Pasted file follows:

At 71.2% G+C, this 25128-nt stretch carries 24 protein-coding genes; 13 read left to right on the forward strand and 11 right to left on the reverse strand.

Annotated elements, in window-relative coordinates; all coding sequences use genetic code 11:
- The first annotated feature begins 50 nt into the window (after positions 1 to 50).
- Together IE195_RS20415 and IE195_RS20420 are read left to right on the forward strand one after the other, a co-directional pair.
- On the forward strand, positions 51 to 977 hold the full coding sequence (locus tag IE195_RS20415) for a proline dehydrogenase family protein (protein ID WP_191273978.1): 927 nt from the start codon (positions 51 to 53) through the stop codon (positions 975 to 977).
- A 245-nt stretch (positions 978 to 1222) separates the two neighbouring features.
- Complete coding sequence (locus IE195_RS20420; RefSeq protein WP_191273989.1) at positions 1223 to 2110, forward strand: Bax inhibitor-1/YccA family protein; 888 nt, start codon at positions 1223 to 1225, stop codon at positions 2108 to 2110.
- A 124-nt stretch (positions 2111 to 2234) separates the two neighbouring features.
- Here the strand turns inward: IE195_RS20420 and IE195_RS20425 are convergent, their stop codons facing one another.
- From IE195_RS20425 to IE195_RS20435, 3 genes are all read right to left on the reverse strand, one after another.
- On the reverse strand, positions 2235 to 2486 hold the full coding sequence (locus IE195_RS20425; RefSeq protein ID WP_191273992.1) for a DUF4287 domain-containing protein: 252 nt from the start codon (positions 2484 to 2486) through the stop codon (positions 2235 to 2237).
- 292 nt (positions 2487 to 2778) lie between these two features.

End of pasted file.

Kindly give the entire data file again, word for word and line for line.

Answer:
At 71.2% G+C, this 25128-nt stretch carries 24 protein-coding genes; 13 read left to right on the forward strand and 11 right to left on the reverse strand.

Annotated elements, in window-relative coordinates; all coding sequences use genetic code 11:
- The first annotated feature begins 50 nt into the window (after positions 1 to 50).
- Together IE195_RS20415 and IE195_RS20420 are read left to right on the forward strand one after the other, a co-directional pair.
- On the forward strand, positions 51 to 977 hold the full coding sequence (locus tag IE195_RS20415) for a proline dehydrogenase family protein (protein ID WP_191273978.1): 927 nt from the start codon (positions 51 to 53) through the stop codon (positions 975 to 977).
- A 245-nt stretch (positions 978 to 1222) separates the two neighbouring features.
- Complete coding sequence (locus IE195_RS20420; RefSeq protein WP_191273989.1) at positions 1223 to 2110, forward strand: Bax inhibitor-1/YccA family protein; 888 nt, start codon at positions 1223 to 1225, stop codon at positions 2108 to 2110.
- A 124-nt stretch (positions 2111 to 2234) separates the two neighbouring features.
- Here the strand turns inward: IE195_RS20420 and IE195_RS20425 are convergent, their stop codons facing one another.
- From IE195_RS20425 to IE195_RS20435, 3 genes are all read right to left on the reverse strand, one after another.
- On the reverse strand, positions 2235 to 2486 hold the full coding sequence (locus IE195_RS20425; RefSeq protein ID WP_191273992.1) for a DUF4287 domain-containing protein: 252 nt from the start codon (positions 2484 to 2486) through the stop codon (positions 2235 to 2237).
- 292 nt (positions 2487 to 2778) lie between these two features.